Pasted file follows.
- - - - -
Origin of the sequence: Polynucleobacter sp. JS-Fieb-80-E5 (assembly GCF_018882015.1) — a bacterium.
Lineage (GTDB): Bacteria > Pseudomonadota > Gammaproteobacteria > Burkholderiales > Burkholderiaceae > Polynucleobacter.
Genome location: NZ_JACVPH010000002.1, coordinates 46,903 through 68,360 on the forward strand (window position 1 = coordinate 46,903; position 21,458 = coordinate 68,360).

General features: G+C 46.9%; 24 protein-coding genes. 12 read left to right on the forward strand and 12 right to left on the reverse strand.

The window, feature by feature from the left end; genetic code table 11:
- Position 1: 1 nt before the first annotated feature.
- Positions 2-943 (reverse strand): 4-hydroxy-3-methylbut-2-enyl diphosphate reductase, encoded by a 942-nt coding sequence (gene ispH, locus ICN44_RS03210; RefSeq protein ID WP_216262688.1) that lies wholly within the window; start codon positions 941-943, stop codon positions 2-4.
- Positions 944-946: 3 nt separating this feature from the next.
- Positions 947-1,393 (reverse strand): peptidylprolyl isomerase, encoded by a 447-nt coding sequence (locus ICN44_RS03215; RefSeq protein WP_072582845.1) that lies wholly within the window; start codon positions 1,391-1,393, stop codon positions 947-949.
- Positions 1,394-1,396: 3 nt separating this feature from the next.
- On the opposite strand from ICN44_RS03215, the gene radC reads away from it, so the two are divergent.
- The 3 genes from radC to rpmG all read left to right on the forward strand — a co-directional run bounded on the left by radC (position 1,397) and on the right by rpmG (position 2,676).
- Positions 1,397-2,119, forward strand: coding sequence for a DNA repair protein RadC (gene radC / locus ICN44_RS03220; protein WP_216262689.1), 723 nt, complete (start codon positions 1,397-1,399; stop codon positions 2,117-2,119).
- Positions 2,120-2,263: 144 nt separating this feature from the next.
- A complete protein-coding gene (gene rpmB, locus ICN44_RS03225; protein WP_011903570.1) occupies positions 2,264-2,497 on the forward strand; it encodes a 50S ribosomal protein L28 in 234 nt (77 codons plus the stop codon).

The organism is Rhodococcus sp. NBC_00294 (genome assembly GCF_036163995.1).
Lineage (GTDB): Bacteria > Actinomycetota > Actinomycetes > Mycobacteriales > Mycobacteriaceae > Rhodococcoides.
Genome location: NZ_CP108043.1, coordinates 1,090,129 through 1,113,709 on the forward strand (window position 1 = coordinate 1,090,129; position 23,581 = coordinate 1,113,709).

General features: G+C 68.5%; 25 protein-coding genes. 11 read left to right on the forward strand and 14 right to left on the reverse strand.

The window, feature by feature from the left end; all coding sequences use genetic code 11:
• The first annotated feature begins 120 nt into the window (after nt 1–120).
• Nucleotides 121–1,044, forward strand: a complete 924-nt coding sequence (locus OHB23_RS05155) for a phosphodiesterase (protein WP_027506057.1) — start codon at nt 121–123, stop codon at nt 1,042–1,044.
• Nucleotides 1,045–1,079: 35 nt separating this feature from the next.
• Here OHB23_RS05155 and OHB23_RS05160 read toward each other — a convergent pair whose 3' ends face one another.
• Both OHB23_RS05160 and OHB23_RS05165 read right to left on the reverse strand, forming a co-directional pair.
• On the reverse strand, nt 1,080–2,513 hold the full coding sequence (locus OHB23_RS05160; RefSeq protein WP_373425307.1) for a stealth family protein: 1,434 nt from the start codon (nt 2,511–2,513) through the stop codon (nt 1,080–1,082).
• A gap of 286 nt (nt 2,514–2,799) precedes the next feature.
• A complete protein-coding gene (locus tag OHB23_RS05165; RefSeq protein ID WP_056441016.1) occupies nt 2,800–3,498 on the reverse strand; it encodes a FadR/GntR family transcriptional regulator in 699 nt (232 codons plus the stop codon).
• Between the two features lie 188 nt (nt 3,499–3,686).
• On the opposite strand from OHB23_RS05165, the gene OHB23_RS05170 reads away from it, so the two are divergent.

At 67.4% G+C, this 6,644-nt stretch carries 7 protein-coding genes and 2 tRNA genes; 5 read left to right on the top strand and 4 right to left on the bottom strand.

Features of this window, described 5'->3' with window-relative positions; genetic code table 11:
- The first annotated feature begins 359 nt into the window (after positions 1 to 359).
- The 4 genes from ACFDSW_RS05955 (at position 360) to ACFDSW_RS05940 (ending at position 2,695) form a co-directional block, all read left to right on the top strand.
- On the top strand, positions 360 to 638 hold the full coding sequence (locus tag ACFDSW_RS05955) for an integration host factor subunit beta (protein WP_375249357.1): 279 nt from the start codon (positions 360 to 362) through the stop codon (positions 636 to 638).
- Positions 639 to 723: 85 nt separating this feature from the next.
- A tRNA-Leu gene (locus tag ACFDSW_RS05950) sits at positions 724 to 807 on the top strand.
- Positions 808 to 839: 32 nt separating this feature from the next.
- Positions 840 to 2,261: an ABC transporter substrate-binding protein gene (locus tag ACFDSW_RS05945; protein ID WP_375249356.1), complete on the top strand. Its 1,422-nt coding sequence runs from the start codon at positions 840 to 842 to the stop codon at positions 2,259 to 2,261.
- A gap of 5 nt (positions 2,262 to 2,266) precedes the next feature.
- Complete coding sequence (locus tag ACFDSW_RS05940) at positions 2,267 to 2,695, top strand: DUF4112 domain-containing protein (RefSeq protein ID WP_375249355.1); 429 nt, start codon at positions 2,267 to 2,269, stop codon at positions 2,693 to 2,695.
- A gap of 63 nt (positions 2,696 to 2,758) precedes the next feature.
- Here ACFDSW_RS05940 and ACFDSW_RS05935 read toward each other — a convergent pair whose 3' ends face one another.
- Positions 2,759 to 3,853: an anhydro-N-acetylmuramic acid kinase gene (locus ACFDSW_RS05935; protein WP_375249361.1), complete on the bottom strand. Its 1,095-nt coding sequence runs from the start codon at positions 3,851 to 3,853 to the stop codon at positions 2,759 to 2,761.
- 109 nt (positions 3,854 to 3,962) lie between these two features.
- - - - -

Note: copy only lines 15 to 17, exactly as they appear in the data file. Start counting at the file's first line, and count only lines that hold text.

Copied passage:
- A complete protein-coding gene (gene rpmB, locus ICN44_RS03225; protein WP_011903570.1) occupies positions 2,264-2,497 on the forward strand; it encodes a 50S ribosomal protein L28 in 234 nt (77 codons plus the stop codon).

The organism is Rhodococcus sp. NBC_00294 (genome assembly GCF_036163995.1).
Lineage (GTDB): Bacteria > Actinomycetota > Actinomycetes > Mycobacteriales > Mycobacteriaceae > Rhodococcoides.